Aramco offered the testing equipment to interested parties via OGIC. The University of Aberdeen’s School of Engineering put in a request for the generator to assist with a project that is being funded by the Engineering and Physical Science Research Council (EPRSC).
The plasma generator drives the creation of electrical discharges that can lead to formation of plasma. Within the plasma, gas mixtures can be converted to a variety of other species.
The equipment is currently being set up in the university’s catalyst laboratories where it will be modified for application in non-thermal, plasma-related catalysis involving the activation of small molecules such as methane, water, carbon monoxide and carbon dioxide, for research and teaching purposes.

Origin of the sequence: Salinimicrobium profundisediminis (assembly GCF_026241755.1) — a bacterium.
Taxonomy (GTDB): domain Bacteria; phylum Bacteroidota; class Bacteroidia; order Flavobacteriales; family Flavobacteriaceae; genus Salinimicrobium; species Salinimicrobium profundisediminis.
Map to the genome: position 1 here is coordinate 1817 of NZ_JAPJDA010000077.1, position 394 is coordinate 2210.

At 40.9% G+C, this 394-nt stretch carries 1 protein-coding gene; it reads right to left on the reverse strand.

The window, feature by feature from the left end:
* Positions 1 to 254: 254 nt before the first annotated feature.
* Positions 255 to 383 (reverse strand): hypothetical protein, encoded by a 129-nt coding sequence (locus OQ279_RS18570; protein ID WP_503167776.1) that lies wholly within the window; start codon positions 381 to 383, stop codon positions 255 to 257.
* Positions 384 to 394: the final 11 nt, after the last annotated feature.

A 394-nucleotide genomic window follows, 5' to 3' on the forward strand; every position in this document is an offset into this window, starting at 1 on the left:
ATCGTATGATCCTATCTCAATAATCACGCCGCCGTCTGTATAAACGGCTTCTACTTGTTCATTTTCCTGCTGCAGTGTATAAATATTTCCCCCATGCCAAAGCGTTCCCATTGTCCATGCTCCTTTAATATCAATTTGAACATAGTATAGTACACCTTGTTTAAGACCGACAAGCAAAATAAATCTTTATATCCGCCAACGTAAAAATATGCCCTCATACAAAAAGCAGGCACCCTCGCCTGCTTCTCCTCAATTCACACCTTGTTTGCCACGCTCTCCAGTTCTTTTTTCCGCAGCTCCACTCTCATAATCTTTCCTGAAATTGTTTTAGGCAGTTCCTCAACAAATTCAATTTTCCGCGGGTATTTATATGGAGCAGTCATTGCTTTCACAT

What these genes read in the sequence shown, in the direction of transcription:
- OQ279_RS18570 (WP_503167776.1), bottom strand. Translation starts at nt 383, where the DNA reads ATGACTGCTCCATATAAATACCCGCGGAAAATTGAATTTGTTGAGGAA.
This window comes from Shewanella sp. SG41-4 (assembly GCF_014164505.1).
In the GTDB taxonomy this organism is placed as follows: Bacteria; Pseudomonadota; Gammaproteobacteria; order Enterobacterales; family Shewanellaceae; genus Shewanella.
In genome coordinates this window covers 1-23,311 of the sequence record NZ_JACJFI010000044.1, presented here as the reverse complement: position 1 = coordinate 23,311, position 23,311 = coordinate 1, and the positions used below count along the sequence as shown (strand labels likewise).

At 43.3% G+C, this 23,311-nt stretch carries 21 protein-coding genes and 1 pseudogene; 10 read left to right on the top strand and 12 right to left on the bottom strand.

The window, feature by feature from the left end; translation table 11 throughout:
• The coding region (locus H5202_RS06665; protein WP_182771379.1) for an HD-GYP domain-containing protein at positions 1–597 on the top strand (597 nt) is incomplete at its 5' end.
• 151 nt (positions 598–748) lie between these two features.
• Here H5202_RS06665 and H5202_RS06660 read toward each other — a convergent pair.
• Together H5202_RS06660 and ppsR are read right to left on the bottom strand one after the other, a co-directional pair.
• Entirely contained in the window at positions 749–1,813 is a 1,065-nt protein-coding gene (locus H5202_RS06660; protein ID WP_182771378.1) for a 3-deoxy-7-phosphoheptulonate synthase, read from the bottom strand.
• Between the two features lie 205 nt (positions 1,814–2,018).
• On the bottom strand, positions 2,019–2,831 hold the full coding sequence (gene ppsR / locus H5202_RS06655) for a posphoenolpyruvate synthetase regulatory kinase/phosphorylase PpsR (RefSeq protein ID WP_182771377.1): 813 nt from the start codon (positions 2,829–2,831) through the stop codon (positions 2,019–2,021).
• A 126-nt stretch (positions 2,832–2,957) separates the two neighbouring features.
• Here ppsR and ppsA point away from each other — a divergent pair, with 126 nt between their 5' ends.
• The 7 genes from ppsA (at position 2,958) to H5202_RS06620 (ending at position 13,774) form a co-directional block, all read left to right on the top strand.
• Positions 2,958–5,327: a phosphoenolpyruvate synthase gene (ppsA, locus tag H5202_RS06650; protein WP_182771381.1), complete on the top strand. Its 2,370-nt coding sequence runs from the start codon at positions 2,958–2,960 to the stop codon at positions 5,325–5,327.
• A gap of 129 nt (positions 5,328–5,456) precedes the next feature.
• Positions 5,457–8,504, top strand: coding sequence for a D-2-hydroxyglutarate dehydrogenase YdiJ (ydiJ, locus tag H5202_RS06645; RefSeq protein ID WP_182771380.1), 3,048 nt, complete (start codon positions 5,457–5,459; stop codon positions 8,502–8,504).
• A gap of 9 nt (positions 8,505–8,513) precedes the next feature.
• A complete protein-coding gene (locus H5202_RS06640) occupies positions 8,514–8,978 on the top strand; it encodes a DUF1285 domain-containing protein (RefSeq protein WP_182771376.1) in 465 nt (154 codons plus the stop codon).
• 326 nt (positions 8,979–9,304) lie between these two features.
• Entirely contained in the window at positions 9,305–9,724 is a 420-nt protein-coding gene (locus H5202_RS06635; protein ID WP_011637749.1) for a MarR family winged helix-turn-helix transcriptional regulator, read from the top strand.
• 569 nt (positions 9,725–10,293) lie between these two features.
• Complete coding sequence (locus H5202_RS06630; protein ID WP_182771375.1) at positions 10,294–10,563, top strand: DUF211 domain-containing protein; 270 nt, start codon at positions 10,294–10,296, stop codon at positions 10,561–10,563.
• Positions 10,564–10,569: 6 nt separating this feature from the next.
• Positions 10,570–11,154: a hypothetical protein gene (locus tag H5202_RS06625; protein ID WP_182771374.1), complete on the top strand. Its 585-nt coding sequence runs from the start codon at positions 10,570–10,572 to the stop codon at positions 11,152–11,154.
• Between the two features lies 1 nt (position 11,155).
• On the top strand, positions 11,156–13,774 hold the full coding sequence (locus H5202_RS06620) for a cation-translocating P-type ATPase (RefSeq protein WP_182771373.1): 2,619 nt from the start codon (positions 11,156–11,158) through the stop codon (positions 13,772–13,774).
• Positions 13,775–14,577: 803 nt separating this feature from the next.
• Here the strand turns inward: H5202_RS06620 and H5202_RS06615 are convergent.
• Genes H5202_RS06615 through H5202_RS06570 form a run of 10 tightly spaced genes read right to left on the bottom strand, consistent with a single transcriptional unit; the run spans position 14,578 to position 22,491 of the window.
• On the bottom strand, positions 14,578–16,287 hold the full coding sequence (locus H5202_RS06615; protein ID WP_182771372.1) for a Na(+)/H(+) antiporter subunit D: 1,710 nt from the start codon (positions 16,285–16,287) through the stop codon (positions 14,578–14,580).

Professor Jim Anderson, from the School of Engineering, said: “Not only will the equipment be used as part of our current EPRSC-funded project looking at water-gas shift reaction, but we will also look to apply the generator to other industrially important areas of research, including processes related to petrochemical production and upstream oil and gas.
This could include the further upgrading of methane, which is present in large amounts in natural gas. Offshore stranded natural gas accounts for a large part of the world’s reserves: the plasma-catalysis concept could allow development of efficient and modular conversion systems suitable for the exploitation of such reserves.